Cope's giant salamanders inhabit cold, clear, fast-flowing permanent streams in coniferous forests. They are typically associated with coarse substrates (e.g., basalt). This species uses deep cobble, small boulders, in-channel logs, and other microhabitat features for foraging, refugia, and egg-laying.
This species has a limited range in Oregon. Cope's giant salamanders rarely or never metamorphose, so they are highly vulnerable to channel dewatering and barriers to stream connectivity. Given their small gill surface area, they are also sensitive to increases in temperature and sediment.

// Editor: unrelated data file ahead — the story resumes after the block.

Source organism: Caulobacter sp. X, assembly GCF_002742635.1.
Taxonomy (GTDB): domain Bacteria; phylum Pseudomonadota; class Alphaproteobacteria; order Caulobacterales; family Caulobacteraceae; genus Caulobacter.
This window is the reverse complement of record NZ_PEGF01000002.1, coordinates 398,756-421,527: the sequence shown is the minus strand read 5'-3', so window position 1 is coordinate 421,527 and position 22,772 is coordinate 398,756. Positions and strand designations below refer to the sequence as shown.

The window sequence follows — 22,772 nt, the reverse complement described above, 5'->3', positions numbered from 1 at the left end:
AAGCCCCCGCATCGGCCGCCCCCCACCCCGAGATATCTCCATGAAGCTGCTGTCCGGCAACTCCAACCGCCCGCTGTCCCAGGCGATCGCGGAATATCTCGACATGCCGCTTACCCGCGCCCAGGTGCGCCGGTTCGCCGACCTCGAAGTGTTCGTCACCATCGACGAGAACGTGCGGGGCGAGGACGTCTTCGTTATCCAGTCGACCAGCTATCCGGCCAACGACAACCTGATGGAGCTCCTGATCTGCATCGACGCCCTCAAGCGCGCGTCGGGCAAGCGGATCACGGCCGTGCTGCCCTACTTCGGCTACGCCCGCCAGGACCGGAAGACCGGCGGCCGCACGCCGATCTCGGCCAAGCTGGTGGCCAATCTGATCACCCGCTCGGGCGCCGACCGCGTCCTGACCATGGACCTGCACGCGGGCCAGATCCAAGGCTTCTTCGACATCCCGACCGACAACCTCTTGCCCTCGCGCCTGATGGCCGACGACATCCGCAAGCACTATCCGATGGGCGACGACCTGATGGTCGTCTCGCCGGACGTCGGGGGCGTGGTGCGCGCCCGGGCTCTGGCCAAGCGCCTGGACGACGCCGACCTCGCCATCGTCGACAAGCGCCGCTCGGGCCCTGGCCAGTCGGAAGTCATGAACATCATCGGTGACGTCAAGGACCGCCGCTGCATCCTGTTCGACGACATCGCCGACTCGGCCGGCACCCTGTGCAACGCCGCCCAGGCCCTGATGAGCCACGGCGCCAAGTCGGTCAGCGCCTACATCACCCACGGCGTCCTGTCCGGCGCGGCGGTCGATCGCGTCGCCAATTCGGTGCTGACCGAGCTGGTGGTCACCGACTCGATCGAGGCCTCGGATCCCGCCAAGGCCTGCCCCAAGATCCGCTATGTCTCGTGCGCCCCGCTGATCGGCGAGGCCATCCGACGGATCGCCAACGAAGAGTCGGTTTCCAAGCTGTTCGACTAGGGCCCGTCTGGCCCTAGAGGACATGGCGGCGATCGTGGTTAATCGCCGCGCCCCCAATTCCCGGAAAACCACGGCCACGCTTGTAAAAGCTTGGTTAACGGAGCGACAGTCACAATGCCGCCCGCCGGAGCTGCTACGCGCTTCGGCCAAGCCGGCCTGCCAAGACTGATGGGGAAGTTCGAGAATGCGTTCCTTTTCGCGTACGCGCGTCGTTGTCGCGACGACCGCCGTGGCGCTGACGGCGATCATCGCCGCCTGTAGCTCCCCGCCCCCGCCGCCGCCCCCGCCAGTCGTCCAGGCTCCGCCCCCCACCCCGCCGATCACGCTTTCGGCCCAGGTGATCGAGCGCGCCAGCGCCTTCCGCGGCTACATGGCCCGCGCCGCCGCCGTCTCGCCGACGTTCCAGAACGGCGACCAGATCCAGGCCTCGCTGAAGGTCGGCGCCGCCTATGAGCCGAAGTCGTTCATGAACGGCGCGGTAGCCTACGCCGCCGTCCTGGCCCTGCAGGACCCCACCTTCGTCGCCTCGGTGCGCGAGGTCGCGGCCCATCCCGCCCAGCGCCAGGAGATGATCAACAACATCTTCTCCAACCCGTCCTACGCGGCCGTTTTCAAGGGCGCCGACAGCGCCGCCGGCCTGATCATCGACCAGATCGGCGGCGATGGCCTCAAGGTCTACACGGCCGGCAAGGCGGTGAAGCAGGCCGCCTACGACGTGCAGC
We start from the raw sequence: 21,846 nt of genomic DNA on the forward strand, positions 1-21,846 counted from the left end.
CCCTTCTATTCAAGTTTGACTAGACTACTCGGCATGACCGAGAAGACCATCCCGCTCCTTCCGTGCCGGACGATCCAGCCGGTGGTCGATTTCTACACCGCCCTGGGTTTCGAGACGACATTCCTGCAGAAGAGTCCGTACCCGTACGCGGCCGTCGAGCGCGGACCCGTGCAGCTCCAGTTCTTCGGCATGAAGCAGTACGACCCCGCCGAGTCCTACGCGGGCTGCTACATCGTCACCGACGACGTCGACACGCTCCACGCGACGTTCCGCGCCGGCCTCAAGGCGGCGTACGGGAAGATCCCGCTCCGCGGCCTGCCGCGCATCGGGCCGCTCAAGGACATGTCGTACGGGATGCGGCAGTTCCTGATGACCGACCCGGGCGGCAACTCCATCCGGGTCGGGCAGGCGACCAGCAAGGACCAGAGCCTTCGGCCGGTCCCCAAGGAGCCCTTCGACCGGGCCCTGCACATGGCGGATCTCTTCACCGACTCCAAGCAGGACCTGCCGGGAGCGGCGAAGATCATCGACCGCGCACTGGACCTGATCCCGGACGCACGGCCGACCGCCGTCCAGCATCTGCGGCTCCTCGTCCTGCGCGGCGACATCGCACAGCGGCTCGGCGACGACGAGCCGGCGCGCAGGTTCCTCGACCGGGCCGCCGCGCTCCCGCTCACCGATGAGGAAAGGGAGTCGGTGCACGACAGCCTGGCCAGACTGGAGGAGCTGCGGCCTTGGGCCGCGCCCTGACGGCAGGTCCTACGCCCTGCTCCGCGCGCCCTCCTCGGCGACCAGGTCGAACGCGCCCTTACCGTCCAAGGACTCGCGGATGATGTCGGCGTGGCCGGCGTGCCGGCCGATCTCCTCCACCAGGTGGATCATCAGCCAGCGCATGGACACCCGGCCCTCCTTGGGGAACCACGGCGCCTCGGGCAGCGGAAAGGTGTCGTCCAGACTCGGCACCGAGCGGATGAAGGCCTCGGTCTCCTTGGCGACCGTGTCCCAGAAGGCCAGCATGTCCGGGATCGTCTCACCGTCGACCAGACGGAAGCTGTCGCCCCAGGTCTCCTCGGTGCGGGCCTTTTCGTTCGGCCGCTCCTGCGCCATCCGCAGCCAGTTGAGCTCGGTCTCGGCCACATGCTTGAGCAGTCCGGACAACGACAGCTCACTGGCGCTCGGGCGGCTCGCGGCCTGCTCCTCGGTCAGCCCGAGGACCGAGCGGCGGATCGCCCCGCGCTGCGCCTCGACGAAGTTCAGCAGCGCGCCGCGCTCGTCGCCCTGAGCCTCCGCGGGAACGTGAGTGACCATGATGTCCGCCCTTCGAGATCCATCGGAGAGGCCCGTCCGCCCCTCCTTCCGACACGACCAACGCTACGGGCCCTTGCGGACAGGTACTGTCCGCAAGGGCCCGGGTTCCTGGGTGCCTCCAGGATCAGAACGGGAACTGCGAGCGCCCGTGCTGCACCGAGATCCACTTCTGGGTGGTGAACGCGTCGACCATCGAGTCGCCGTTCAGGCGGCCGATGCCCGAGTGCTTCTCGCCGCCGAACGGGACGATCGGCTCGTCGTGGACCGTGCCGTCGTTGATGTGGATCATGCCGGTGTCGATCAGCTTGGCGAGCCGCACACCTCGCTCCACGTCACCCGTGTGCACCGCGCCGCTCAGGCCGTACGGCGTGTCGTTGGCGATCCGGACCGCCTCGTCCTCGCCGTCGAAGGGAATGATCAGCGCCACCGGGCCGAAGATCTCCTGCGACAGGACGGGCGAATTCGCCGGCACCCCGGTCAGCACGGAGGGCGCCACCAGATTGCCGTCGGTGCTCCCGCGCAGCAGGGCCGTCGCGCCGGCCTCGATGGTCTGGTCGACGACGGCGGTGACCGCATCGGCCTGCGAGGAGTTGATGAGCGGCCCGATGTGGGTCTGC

Assess distribution and habitat connectivity needs. Gather basic information on life history and population ecology, including reproduction (parental care, number of clutches per female per year). Determine the frequency of naturally-occurring terrestrial (metamorphosed) individuals. Evaluate the effects of herbicides, fertilizers, other chemicals, non-native fish, and disease on this species.
Retain stream buffers to maintain cool water temperatures and water clarity. Minimize sediment coating or embedding of rocky substrates. Replace culverts as needed to remove barriers in continuous, natural streambed and streambank habitat. Restrict chemical applications near streams. Reduce the likelihood of non-native predators in streams.